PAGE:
How to Make a Referral

Tell the individual, in private and in a straightforward and matter-of-fact manner, of your concern. Be specific regarding the behavior patterns you have observed. Suggest that he/she consider talking with a counselor. If the student or resident agrees, depending on your sense of urgency you may:

  • Walk the individual to the Office of Student Counseling for immediate contact (Seibel Student Services Center).

  • Call us directly (X4736) or have the student call us from your office.

  • Agree that the individual will walk over and call you when he/she arrives.

  • Suggest that the individual call or come by the Office anytime to make an appointment.

  • As appropriate, let the individual know that with permission you are willing to give the counselor information about the nature of the problem and the reason for the referral.

Of course, the individual has the freedom to refuse a referral.

We can usually see a client the same day when necessary. If you are unsure about whether to refer, call us. We are always willing to discuss your concerns and possible courses of action.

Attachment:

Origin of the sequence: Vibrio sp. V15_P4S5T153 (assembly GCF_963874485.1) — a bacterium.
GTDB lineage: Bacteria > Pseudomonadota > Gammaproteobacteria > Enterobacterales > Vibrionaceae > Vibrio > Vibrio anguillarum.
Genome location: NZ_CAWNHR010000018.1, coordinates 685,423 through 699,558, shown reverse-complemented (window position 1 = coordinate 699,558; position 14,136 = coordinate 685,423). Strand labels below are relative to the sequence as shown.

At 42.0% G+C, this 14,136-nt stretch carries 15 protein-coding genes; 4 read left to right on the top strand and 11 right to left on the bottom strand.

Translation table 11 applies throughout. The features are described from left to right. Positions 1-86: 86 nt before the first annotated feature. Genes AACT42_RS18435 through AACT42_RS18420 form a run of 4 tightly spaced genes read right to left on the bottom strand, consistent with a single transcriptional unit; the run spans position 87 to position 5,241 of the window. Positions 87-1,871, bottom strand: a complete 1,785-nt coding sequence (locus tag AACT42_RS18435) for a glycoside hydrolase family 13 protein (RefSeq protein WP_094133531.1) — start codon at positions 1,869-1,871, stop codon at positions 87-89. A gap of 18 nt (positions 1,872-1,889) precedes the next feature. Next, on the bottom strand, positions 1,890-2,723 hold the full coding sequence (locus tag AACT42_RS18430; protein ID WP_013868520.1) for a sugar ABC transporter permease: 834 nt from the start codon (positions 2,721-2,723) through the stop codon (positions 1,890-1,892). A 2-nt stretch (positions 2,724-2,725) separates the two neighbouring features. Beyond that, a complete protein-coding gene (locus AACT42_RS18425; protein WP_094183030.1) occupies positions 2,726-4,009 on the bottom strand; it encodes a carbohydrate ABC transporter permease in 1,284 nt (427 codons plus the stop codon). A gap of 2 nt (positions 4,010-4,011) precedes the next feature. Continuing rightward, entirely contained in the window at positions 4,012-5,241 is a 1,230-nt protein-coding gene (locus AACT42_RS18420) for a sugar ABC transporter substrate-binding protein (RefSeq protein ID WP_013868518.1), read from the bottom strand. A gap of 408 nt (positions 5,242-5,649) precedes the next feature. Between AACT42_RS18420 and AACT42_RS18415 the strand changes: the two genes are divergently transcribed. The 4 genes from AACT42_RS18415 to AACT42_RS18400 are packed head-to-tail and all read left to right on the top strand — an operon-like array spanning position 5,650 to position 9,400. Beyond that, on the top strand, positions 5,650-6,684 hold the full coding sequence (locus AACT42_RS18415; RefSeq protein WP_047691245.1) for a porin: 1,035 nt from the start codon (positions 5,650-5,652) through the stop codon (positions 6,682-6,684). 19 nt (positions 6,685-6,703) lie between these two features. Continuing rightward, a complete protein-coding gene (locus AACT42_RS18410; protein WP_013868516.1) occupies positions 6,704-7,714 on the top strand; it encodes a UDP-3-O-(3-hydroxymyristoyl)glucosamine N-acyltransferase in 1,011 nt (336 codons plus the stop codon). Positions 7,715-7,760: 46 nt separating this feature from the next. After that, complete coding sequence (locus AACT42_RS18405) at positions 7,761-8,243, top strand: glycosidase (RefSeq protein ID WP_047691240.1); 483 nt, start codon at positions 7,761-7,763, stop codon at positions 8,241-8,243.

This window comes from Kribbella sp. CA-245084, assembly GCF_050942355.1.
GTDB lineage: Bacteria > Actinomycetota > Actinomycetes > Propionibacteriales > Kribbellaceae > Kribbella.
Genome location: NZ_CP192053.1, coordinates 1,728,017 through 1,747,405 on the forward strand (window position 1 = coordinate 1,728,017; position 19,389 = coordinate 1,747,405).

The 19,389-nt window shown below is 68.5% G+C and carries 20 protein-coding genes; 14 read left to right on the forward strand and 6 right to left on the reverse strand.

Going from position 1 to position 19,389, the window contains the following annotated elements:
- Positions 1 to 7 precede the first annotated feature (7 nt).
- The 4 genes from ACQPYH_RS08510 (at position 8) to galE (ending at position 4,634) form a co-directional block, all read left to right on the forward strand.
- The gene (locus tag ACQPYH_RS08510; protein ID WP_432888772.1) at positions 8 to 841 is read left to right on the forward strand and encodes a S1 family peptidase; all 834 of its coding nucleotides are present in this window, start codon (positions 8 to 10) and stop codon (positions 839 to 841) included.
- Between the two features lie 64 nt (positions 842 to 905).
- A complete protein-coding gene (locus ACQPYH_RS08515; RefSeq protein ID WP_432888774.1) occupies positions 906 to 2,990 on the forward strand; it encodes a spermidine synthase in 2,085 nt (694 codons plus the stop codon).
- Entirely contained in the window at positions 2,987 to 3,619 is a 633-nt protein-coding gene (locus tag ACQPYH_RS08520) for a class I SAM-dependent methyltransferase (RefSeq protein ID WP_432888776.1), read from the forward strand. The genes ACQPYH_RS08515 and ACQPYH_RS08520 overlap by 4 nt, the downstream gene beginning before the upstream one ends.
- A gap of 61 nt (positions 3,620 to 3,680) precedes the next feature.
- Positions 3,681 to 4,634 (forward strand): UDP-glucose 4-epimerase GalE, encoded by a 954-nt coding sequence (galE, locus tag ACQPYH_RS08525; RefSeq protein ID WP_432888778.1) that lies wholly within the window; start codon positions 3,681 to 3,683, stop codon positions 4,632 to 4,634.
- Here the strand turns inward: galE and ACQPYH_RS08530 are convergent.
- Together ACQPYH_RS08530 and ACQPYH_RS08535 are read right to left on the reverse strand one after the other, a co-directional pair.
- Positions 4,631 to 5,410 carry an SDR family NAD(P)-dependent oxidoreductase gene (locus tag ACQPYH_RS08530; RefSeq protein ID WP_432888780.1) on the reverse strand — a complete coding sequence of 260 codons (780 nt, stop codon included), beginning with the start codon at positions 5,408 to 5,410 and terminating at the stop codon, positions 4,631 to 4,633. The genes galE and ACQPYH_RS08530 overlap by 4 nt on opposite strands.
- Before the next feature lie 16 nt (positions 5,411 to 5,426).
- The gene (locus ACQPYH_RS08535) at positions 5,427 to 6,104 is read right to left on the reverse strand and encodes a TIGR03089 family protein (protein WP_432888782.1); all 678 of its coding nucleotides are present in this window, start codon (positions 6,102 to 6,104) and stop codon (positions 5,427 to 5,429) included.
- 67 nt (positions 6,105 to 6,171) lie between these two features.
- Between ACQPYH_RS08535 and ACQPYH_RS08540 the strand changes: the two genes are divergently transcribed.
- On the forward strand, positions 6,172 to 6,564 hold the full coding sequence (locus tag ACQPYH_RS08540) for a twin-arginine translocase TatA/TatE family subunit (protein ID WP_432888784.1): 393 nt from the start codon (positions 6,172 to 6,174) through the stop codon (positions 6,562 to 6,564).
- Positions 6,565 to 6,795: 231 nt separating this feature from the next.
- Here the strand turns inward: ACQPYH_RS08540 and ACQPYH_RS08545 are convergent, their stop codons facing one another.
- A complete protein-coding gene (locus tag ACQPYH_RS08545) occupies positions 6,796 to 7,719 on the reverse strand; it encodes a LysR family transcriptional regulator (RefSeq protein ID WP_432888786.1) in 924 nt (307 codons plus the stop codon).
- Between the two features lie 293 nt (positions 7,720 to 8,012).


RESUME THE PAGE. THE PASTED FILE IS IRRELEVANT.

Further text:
Many students avoid counseling because they believe it is for the “mentally ill.” Our emphasis in counseling is on teaching skills to help students become more functional. Some of the skills we teach are reducing anxiety in testing or speech situations, overcoming depression, interacting better with others, and managing time more efficiently.

At times due to environmental pressures, students may feel acute anxiety, sadness, or depression. For these problems, as well as crises or developmental concerns it is helpful to gain the perspective of an unbiased source. A counselor can help individuals understand their difficulties and cope more effectively with them. You might also remind the individual that our services are free of charge and completely confidential.

Referring a student for counseling demonstrates that you are concerned and have confidence he or she can get better with help.

As you recommend our services, try not to talk about improving “mental health,” but say things like “learning new skills,” “making an investment in yourself,” and “preparing yourself to be more efficient.”